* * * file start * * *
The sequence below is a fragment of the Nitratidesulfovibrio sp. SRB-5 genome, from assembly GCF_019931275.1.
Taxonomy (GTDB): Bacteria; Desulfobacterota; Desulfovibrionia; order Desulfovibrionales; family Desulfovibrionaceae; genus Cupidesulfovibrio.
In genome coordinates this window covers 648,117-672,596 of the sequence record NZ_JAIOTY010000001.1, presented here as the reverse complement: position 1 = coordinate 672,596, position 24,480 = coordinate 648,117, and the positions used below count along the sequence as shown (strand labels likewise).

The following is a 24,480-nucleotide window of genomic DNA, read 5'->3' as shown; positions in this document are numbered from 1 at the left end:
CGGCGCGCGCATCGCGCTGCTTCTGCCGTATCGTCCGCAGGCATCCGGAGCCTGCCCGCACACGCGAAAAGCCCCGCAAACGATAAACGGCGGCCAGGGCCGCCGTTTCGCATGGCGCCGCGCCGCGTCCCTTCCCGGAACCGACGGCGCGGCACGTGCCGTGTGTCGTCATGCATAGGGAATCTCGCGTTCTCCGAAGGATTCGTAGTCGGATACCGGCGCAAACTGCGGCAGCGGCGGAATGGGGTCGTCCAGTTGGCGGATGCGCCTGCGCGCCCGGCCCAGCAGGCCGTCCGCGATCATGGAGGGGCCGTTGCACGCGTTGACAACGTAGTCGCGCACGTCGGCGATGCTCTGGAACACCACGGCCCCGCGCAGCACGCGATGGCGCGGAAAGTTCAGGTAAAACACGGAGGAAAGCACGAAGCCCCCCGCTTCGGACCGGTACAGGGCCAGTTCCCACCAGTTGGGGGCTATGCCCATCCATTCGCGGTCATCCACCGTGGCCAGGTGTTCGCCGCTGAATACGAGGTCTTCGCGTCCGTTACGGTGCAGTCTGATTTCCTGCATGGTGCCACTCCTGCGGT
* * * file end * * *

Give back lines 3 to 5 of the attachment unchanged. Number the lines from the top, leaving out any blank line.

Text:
In genome coordinates this window covers 648,117-672,596 of the sequence record NZ_JAIOTY010000001.1, presented here as the reverse complement: position 1 = coordinate 672,596, position 24,480 = coordinate 648,117, and the positions used below count along the sequence as shown (strand labels likewise).

The following is a 24,480-nucleotide window of genomic DNA, read 5'->3' as shown; positions in this document are numbered from 1 at the left end:
CGGCGCGCGCATCGCGCTGCTTCTGCCGTATCGTCCGCAGGCATCCGGAGCCTGCCCGCACACGCGAAAAGCCCCGCAAACGATAAACGGCGGCCAGGGCCGCCGTTTCGCATGGCGCCGCGCCGCGTCCCTTCCCGGAACCGACGGCGCGGCACGTGCCGTGTGTCGTCATGCATAGGGAATCTCGCGTTCTCCGAAGGATTCGTAGTCGGATACCGGCGCAAACTGCGGCAGCGGCGGAATGGGGTCGTCCAGTTGGCGGATGCGCCTGCGCGCCCGGCCCAGCAGGCCGTCCGCGATCATGGAGGGGCCGTTGCACGCGTTGACAACGTAGTCGCGCACGTCGGCGATGCTCTGGAACACCACGGCCCCGCGCAGCACGCGATGGCGCGGAAAGTTCAGGTAAAACACGGAGGAAAGCACGAAGCCCCCCGCTTCGGACCGGTACAGGGCCAGTTCCCACCAGTTGGGGGCTATGCCCATCCATTCGCGGTCATCCACCGTGGCCAGGTGTTCGCCGCTGAATACGAGGTCTTCGCGTCCGTTACGGTGCAGTCTGATTTCCTGCATGGTGCCACTCCTGCGGT